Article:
Inflammatory Changes and Composition of Collagen during Cervical Ripening in Cows

Animals (Basel). 2022 Oct 1;12(19):2646. doi: 10.3390/ani12192646.


Dystocia and stillbirths in cows pose a high risk of loss of both dams and fetuses, thereby resulting in high economic losses. One of the causes of these problems is birth canal abnormalities. Thus, to prevent these occurrences, it is necessary to understand the mechanisms underlying cervical ripening. Although physiological inflammatory responses and changes in collagen composition have been reported in humans and mice, related information is scarce for cows. We observed inflammatory changes and changes in the collagen composition in the cervix from late pregnancy to parturition to clarify some of the physiological changes associated with cervical ripening during normal calving in cows. Cervical mucus and tissue samples were collected from 41 Japanese Black cows at 200, 230, and 260 days of gestation and at 7-day intervals thereafter until parturition. The percentage of polymorphonuclear neutrophils (PMN%) in the mucus was calculated, and interleukin (IL)-8 concentration was determined by enzyme-linked immunosorbent assay. Blood samples were collected from the jugular vein, and leukocyte counts were determined. Picrosirius red-stained cervical tissue specimens were observed under a polarizing microscope, and the percentage of type I and type III collagen areas in the cervical tissue were calculated. The PMN% in cervical mucus was lowest at 200 days gestation (12−13 weeks before delivery), significantly increased 5 weeks before (21.7 ± 0.04), and was highest 1 week before calving (50.9 ± 0.04). IL-8 levels were increased at 295 days compared with those at 200 days of pregnancy (p < 0.05). No significant changes were observed in the white blood cell counts. The percentage of type I collagen in the cervical tissue reached a maximum (91.4 ± 0.02%) on day 200, significantly decreased after 274 days (3 weeks before calving), and continued to decrease thereafter until the week of parturition. There was no significant change in type III collagen levels. The results suggest that cervical ripening progresses when PMNs begin to infiltrate the cervix at around 260 days of gestation (5−4 weeks before parturition), IL-8, which increases at the end of pregnancy, mobilizes PMNs, and enhances inflammation, and that type I collagen changes are useful as an indicator of cervical ripening.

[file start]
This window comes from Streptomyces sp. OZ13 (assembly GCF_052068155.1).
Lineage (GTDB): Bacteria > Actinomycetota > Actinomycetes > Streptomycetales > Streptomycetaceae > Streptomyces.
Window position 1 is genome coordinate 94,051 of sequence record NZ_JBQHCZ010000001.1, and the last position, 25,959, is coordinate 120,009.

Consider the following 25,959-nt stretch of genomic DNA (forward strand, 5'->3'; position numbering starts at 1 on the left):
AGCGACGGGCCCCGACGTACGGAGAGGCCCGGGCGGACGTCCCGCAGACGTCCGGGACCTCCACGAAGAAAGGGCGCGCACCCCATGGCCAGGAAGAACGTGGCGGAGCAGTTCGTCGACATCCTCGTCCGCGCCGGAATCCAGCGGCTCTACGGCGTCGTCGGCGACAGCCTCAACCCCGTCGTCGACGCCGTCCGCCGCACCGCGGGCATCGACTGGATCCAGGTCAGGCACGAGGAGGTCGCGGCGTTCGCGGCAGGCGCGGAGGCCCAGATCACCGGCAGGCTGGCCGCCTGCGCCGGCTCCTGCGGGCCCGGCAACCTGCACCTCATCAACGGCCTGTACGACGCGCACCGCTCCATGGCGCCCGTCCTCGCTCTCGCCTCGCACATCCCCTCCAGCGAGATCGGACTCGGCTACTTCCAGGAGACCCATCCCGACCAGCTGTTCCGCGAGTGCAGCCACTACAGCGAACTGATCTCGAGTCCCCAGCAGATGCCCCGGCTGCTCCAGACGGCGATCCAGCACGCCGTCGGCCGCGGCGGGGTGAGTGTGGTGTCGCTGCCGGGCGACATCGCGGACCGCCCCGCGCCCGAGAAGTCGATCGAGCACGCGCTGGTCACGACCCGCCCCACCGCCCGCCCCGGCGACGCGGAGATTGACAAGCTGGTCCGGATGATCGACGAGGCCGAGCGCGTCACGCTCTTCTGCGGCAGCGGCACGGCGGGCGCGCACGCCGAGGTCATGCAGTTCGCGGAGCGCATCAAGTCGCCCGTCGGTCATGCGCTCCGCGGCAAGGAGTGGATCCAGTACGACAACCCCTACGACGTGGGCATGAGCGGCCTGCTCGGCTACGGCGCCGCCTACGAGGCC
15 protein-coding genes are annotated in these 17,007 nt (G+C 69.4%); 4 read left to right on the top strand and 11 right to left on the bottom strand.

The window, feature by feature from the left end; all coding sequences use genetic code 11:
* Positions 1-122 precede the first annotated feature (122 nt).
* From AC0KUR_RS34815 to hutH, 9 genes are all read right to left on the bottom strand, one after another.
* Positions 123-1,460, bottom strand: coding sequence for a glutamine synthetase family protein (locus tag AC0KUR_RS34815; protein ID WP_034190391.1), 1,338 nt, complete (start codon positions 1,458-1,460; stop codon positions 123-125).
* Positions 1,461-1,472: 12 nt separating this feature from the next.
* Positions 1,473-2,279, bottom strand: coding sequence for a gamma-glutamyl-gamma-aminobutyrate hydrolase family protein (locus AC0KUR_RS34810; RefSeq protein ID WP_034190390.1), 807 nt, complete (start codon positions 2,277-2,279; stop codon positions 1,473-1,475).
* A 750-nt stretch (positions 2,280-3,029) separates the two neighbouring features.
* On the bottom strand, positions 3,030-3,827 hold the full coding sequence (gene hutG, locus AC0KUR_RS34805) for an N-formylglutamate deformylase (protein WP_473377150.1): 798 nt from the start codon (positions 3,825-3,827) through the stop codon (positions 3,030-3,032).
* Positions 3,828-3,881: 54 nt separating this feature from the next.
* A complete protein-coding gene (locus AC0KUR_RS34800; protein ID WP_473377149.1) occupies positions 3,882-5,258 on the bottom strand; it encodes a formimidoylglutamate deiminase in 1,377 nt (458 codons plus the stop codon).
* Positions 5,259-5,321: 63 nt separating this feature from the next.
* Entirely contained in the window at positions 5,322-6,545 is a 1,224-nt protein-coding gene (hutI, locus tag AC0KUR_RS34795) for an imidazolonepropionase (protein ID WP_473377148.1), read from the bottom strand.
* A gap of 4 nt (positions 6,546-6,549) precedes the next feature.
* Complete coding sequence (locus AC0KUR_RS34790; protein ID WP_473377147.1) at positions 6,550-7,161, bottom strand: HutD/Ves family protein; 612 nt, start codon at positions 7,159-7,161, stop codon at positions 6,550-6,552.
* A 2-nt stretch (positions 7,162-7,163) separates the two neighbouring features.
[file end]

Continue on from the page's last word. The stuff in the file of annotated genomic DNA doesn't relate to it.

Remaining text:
Keywords: cervical ripening; cows; interleukin-8; mucus; picrosirius red staining; polymorphonuclear neutrophils; type I collagen.